General Motors may have known about faulty ignition switches in some of its small cars earlier than it originally reported. In documents published by the federal government’s National Highway Traffic Safety Administration Wednesday, the automaker said a 2001 report acknowledged a problem with the ignition switch during pre-production testing of the Saturn Ion. A report from 2003 also acknowledged that there was an issue with a Saturn Ion in which the car stalled while a service technician was driving it. The technician pointed out in the report that the Ion owner had multiple keys on the key ring and that the “additional weight of the keys had worn out the ignition switch.”
GM previously said it found out about the ignition switch issue in 2004 in Chevrolet Cobalt cars, Reuters reports. GM announced the recall of more than 619,000 Chevrolet Cobalt and Pontiac G5 cars in early February and two weeks later, added more than 748,000 Saturn Ion, Saturn Sky, Pontiac Solstice and Chevrolet HHR models to the recall, bringing the number of affected vehicles to more than 1.3 million. Engines in these cars can unexpectedly shut off if the ignition key is taken out of the run position, which can happen if the key ring the ignition key is on is too heavy. Additionally, if the key is moved out of the run position, it’s possible that the air bags might not deploy in a collision. GM said in late February it was aware of 13 deaths possibly related to the air bags not deploying in affected vehicles, though the Associated Press reports that only 12 deaths may be related to the problem, as GM said Wednesday it had miscounted the victims.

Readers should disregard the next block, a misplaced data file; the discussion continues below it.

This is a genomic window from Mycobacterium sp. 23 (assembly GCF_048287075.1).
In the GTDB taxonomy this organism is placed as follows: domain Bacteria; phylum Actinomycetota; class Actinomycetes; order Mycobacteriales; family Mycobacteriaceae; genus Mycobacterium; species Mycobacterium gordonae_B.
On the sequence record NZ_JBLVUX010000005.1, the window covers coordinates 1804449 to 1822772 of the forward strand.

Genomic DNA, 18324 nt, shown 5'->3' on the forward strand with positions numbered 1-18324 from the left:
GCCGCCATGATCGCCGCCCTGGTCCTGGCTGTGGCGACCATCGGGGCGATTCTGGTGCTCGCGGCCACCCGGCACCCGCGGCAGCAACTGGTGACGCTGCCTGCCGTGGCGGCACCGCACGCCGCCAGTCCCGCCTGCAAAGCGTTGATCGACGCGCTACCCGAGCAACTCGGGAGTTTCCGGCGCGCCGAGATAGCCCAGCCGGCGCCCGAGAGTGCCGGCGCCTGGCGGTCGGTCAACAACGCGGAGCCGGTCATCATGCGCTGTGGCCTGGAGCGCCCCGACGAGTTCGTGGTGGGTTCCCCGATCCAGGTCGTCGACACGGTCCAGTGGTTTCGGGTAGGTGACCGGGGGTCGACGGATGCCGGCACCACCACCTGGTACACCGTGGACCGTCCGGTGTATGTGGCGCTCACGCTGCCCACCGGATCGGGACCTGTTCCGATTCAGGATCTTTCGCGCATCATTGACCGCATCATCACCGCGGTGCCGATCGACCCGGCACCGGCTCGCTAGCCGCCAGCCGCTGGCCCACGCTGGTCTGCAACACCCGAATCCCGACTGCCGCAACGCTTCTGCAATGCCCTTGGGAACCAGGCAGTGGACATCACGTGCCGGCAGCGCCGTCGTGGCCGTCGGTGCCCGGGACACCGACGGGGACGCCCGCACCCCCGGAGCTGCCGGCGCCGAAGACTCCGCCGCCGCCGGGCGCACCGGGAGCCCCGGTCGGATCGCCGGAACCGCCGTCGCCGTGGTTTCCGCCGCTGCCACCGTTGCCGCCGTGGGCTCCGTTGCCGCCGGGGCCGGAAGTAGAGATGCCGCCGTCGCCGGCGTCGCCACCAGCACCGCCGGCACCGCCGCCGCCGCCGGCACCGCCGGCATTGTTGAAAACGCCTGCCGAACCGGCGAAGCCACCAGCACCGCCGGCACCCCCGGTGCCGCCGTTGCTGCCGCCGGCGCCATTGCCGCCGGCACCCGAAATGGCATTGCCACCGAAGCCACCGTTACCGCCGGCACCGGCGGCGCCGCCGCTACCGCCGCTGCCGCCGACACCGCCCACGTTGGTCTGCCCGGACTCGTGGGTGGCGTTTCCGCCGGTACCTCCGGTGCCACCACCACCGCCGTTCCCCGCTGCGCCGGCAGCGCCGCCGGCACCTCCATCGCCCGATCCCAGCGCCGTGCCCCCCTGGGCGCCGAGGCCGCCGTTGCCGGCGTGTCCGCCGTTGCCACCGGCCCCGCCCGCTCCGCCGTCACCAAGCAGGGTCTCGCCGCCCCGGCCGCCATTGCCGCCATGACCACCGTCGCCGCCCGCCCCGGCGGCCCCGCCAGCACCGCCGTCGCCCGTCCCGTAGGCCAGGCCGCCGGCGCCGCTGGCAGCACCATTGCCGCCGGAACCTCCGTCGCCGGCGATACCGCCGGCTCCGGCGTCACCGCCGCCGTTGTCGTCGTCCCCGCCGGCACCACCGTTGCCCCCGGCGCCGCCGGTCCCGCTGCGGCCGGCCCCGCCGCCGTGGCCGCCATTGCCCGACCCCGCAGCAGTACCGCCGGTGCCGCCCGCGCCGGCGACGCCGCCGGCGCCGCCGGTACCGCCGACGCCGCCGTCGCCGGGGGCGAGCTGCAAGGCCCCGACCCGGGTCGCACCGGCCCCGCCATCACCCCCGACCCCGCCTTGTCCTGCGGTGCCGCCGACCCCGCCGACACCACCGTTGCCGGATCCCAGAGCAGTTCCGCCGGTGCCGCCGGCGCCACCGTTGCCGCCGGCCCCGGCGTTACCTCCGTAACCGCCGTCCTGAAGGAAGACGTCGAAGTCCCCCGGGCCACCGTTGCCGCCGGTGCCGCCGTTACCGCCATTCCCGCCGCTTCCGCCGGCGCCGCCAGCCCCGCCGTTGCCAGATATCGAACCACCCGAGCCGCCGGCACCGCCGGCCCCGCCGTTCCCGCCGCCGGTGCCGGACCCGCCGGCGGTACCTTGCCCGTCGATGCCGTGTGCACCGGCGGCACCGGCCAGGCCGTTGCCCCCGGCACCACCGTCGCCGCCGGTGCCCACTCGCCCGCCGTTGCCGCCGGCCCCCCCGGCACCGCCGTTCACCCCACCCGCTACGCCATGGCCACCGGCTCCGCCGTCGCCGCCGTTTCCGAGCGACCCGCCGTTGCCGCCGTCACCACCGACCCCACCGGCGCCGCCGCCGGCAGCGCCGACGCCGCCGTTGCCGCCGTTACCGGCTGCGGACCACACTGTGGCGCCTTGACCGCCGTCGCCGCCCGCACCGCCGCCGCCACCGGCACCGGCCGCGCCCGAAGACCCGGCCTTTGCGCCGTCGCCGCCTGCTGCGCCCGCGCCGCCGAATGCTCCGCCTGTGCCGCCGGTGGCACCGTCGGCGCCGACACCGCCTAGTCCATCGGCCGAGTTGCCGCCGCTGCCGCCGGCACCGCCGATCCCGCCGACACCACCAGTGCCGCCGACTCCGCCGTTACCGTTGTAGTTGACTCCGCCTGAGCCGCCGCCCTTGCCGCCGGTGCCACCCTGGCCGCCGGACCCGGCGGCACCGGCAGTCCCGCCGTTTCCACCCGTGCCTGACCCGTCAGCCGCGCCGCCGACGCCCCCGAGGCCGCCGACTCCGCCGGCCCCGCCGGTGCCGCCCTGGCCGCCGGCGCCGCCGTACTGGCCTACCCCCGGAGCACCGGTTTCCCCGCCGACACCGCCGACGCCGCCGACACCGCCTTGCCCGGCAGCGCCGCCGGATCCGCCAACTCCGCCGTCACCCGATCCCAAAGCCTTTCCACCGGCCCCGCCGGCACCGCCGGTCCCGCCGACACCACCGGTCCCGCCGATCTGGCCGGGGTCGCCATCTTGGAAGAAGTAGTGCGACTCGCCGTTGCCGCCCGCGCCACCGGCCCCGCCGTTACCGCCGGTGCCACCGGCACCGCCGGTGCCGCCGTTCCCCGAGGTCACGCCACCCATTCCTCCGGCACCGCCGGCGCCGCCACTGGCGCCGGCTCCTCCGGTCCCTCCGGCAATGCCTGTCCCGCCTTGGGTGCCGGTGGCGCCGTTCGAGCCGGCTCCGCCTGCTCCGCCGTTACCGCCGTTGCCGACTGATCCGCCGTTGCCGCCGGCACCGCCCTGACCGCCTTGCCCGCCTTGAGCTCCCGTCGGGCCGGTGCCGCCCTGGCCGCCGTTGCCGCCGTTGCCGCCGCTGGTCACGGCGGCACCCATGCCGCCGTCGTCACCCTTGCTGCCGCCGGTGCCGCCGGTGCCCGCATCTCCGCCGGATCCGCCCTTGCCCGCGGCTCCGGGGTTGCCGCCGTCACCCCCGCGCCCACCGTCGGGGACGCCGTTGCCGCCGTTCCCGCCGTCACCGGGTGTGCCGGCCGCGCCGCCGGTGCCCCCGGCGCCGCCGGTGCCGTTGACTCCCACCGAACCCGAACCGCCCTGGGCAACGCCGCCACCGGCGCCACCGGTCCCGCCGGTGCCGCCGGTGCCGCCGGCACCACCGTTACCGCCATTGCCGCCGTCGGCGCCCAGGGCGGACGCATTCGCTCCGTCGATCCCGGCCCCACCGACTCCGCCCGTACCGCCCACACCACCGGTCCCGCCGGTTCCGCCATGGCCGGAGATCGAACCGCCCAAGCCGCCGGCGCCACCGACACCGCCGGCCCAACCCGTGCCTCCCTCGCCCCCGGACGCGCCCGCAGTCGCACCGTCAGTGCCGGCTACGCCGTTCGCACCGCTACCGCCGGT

Congress and the Justice Department are looking into the timing surrounding the recalls, and when GM originally knew about the ignition switch problem. The Detroit News reports, “The U.S. Attorney’s Office in Manhattan has launched a preliminary investigation on behalf of the Justice Department into whether GM notified regulators of complaints in a timely fashion, according to people briefed on the matter.”
Karl Brauer, senior analyst at Kelley Blue Book, says, “What's interesting about this case is the evidence showing NHTSA had prior knowledge of GM's ignition switch problem on at least two occasions. This means either the evidence wasn't striking enough to indicate a valid concern at the time, in which case GM has a lot more latitude in failing to act sooner, or it suggests NHTSA's own review processes were ineffective, despite the changes made at the safety agency after the Ford/Firestone recall back in 2000.”
GM said Wednesday it will give owners of affected vehicles $500 cash toward the purchase or lease of a new 2013, 2014 or 2015 GM vehicle, as well as provide owners with a free courtesy vehicle to drive until the parts are available for the repair if they are worried about driving their recalled car.
GM advised owners to only use the ignition key until the ignition switch can be replaced. “Until the recall repairs have been performed, it is very important that you remove all items from your key ring, leaving only the vehicle key. The key fob (if applicable), should also be removed from your key ring.”